Did Abraham Lincoln really believe in Jesus?
Perhaps the biggest question I’ve ever had about a remarkable president, Abraham Lincoln, centers around his faith. Or lack of faith. Who really knows what America’s “Father Abraham” thought about God?
Stephen Mansfield does. The great biographer has produced a wonderful new work, “Lincoln’s Battle With God,” in which he sheds important light on what role faith played in Lincoln’s stay in the White House.
Lincoln, a figure still shrouded in some mystery – as iconic persons should be – was at times anti-religion, even anti-God. Yet a ghastly war and the deaths of two young sons forced him to consider unearthly realities.
It is against this backdrop that Mansfield opens “Lincoln’s Battle With God.” He includes a completely fascinating legend that is evidently something more than legend.
It seems that as the Lincolns were watching a play at Ford’s Theatre on Good Friday, 1865 – on the cusp of a war victory for the ages – the lanky former lawyer leaned toward his wife and expressed an interest in visiting the Holy Land, Jerusalem in particular, upon their retirement from politics.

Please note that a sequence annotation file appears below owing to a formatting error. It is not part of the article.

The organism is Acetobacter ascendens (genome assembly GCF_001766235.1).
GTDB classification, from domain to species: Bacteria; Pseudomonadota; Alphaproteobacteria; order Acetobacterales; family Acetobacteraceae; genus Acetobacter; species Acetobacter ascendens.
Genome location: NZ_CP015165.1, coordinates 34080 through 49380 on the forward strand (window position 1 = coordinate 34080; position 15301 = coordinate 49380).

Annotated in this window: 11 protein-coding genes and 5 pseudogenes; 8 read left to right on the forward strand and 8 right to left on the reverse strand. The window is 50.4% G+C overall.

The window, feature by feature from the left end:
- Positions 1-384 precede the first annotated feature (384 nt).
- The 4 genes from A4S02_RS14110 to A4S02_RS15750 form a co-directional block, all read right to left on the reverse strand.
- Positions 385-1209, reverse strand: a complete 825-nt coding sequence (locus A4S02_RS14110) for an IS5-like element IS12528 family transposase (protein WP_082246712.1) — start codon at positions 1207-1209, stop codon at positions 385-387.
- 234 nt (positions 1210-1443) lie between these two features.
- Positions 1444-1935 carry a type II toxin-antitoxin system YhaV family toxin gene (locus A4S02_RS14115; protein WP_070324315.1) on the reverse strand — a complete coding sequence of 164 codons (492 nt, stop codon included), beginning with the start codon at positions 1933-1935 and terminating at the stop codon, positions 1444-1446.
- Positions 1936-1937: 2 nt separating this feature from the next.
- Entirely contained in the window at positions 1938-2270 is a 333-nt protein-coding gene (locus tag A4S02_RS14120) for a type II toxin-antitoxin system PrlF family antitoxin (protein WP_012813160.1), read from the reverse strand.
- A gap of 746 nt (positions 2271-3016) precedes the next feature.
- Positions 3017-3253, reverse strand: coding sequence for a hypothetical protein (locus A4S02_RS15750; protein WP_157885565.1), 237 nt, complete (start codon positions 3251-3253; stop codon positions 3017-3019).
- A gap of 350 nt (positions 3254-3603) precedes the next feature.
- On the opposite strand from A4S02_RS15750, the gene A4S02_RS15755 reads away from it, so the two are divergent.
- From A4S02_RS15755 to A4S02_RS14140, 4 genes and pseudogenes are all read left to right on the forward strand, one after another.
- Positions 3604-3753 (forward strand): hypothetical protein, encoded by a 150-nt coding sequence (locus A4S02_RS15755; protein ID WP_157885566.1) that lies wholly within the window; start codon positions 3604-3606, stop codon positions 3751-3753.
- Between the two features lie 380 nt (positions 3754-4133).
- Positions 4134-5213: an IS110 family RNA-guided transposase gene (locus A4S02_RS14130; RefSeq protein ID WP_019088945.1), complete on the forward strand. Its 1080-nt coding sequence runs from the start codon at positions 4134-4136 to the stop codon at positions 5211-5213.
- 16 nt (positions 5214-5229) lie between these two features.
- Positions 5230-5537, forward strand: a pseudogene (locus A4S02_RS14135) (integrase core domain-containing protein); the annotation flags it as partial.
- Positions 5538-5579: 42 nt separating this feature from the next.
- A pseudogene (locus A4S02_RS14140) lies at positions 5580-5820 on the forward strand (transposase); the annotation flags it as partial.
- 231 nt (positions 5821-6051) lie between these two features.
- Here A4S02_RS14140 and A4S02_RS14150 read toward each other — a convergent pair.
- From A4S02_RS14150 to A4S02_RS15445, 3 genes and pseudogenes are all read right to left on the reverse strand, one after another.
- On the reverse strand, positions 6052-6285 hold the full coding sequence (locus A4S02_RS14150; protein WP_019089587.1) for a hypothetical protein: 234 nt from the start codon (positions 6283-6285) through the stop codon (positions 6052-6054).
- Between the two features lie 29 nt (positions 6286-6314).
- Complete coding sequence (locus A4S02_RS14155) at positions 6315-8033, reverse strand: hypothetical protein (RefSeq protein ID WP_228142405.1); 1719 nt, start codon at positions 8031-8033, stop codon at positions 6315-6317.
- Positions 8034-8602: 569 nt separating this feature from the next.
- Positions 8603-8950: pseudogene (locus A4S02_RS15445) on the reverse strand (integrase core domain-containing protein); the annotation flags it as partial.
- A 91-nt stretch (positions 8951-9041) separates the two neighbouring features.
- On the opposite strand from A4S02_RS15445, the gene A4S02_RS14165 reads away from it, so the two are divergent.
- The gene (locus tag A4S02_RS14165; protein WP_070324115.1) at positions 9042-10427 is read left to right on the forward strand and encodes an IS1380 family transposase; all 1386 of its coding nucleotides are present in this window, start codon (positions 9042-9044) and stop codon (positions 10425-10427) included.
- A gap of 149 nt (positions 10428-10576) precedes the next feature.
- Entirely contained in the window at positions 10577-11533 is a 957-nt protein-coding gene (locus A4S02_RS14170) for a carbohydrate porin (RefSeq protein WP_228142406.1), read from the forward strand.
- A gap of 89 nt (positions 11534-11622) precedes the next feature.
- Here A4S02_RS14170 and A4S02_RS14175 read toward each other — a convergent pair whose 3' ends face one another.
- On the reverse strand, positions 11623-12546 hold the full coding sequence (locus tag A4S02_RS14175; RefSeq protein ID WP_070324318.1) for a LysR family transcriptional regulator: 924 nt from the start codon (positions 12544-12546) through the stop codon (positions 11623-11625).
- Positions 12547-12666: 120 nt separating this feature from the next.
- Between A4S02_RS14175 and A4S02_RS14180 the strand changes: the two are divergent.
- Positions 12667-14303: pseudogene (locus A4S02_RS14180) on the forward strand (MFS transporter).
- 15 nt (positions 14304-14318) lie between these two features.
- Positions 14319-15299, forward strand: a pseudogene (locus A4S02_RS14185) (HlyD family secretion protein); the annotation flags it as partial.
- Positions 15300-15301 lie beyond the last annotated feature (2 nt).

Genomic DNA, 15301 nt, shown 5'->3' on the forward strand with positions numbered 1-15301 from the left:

Then John Wilkes Booth fired.
Mansfield acknowledges that the story is considered to be apocryphal by many scholars.
One who would know recounted the final conversation to a minister in 1882, and that one was Mary Todd Lincoln.
Such are the gripping stories and vignettes that make up this amazing book.
Those who knew Lincoln referred to him as a “shut-mouthed man,” meaning, he was not forthcoming about personal details. However, he once related to a friend the impact his mother’s influence had had on him. She had died when Abe was a boy, but he remembered her still. Nancy was an intellectual (though poor) and recounted Bible stories while the family worked.
As Lincoln grew up, he also recognized another trait from his mother: depression. No doubt this colored his outlook on religion, and this difficulty was to follow him all his days.
During a congressional race in 1846, Lincoln revealed some inner thought, in a letter to a friend: “At the time you refer to, I was having serious questionings about some portions of my former implicit faith in the Bible. The influences that drew me into such doubts were strong ones, men having the widest culture and strongest minds of any I had known up to that time.”
In other words, as a young man, Lincoln was afflicted with the same terrible dilemma presented to today’s generation of Millennials: skeptics of the faith gaining influence with young minds.
He went on to write in the letter…………….